Distances are measured in time in Mumbai. Mulund is 30 minutes away from South Mumbai in a fast local train and Vasai an hour. But how far is the Giri’s Geckoella from Kanjurmarg, or where are you most likely to spot Vigors’ Sunbird?
A biodiversity map, commissioned by a non-profit, Purpose Climate Lab (PCL), puts the city’s landmarks and its plant and animal life in perspective. This new map for an old world shows that along certain edges and nodes of Mumbai, the real landmark might be the city’s biodiversity.
We spoke to Rohan Chakravarty, the map’s creator, and Sonali Bhasin, Senior Strategist, Purpose Climate Lab, about the inception and journey of the map. Edited excerpts:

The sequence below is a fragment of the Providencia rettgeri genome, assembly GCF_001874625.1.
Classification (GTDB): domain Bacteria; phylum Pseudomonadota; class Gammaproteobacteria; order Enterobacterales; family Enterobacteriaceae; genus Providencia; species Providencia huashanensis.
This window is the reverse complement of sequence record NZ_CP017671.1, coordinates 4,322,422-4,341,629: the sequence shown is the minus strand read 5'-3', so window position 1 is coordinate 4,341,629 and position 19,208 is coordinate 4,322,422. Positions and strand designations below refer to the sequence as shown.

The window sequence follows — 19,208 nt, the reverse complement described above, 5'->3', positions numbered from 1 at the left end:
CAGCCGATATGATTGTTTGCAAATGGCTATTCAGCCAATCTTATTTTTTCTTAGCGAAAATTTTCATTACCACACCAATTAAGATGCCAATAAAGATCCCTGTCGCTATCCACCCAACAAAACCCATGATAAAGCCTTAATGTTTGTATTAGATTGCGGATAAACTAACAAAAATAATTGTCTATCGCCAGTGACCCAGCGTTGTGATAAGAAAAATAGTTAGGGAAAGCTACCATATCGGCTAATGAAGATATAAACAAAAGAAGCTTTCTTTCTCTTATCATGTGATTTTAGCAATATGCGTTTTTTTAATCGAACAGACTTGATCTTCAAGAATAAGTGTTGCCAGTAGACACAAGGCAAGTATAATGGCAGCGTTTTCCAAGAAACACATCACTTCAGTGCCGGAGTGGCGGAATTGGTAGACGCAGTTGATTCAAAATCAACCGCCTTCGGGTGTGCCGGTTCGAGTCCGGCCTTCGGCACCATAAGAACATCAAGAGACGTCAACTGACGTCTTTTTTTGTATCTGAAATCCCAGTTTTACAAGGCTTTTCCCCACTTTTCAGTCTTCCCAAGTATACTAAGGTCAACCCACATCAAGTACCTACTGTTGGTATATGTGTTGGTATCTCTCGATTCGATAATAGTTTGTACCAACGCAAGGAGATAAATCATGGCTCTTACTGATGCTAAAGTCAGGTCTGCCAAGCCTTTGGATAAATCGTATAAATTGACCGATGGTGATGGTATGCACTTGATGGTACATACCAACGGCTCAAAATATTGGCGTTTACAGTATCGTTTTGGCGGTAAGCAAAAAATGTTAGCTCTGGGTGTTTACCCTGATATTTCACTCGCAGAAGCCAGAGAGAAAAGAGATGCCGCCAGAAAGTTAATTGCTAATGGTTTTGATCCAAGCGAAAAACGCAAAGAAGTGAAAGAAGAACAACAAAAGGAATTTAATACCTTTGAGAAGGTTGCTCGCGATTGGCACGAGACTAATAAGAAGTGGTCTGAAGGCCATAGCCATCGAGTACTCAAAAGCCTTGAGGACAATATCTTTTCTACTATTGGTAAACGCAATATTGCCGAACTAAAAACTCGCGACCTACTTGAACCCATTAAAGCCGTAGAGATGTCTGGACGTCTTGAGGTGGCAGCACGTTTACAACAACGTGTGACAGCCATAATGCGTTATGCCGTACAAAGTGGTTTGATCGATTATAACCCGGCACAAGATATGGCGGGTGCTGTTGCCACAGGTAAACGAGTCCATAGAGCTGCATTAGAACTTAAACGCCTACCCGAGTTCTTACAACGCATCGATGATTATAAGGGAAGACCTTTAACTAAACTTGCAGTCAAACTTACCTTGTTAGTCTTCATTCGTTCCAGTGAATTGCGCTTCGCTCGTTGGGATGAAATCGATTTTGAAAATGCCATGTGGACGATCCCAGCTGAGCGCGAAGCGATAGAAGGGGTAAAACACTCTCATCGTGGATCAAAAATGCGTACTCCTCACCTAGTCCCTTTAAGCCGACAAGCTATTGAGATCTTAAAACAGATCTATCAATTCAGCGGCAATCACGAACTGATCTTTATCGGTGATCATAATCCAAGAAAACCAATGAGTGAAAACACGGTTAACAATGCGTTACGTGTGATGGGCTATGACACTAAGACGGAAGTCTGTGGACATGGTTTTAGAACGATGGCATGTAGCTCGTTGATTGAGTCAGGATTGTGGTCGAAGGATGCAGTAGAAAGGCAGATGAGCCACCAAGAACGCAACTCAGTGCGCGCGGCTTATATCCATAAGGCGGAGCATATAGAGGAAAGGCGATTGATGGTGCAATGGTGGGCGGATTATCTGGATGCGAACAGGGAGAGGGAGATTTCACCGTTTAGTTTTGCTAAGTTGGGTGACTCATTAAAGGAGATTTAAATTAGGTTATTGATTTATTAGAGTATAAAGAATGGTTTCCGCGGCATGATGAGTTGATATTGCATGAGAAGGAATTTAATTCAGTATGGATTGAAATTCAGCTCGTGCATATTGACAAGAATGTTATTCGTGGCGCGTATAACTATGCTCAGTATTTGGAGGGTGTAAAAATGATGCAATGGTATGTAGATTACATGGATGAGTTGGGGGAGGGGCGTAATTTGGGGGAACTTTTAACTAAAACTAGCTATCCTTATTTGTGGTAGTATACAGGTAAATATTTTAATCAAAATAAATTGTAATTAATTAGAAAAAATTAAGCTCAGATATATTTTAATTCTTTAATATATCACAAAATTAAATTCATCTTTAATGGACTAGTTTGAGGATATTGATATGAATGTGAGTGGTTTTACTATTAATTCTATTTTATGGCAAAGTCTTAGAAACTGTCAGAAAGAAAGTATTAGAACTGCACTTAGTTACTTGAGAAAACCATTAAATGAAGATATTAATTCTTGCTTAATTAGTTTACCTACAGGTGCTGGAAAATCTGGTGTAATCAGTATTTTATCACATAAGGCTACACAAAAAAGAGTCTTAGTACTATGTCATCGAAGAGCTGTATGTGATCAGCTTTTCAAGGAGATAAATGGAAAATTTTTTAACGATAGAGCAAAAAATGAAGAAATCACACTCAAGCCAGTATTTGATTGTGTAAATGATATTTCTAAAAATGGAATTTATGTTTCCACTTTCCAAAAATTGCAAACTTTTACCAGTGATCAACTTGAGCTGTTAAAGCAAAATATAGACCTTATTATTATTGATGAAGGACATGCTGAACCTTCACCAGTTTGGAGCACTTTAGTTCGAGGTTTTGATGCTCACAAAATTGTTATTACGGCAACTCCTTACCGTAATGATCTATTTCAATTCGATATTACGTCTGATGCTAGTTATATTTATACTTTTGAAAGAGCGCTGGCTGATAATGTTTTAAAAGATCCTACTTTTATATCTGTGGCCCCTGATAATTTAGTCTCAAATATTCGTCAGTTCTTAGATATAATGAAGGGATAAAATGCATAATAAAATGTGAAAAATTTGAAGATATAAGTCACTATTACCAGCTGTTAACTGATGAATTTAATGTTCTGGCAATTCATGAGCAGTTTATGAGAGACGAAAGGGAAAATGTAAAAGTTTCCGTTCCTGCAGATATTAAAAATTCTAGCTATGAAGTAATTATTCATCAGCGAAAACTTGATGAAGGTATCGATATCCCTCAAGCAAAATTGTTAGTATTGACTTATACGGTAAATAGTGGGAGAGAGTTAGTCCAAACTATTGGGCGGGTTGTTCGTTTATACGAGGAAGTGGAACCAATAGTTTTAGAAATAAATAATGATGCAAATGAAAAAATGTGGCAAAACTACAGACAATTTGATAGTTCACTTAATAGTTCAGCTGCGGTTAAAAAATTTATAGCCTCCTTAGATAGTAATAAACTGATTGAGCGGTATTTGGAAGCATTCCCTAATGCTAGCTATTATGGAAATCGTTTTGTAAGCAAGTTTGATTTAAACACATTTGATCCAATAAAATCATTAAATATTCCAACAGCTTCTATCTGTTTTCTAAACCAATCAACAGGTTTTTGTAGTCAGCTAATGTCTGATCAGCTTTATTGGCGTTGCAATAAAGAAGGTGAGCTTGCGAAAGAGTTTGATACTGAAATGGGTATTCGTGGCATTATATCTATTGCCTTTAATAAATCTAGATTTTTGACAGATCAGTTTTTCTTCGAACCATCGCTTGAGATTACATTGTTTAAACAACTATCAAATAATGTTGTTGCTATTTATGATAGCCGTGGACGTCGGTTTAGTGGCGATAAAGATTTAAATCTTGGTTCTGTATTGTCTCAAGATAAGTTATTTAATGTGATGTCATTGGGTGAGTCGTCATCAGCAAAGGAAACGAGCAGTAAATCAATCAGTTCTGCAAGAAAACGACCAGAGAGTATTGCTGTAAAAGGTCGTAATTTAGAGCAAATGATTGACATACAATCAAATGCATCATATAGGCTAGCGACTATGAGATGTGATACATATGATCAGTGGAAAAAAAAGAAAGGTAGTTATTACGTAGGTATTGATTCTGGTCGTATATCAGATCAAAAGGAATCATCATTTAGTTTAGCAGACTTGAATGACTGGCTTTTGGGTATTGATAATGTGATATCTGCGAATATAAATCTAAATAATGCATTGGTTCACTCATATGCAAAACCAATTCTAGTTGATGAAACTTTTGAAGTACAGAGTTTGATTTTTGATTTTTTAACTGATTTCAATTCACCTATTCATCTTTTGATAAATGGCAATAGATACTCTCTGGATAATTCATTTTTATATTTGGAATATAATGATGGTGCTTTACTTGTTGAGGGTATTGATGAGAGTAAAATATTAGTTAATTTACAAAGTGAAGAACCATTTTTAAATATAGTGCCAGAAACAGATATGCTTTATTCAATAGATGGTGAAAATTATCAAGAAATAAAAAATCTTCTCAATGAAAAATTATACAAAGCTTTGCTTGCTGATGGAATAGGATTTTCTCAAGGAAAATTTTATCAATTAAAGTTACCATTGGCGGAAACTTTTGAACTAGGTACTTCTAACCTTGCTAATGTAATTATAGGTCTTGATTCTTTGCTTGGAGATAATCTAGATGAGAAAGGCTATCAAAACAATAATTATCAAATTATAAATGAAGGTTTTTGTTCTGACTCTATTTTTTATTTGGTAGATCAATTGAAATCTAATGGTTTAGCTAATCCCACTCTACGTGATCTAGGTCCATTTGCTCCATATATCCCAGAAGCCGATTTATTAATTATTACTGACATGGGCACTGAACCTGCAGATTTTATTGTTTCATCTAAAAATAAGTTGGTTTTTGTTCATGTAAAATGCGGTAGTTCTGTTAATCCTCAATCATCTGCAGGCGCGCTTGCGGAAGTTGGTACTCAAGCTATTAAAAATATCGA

You are an award-winning wildlife cartoonist. And this is not your first map. How did this journey begin?
Rohan: The first map I made was of the Pakke Tiger Reserve in Arunachal Pradesh. It was a friend’s idea to distribute wildlife on a map. It’s not exactly cartographical but a more creative description of a place. Since then, I have worked on about 30 maps of national parks, tiger reserves, cities and countries. The Mumbai map was commissioned by Purpose (Climate Lab) for their Biodiversity by the Bay campaign.
Why does Mumbai need such a map?
Rohan: People know that Mumbaikars coexist with Leopards. Beyond that there’s not much information we retain or respond to. Biodiversity is not something people think of when they imagine Mumbai. That’s something I wanted to change.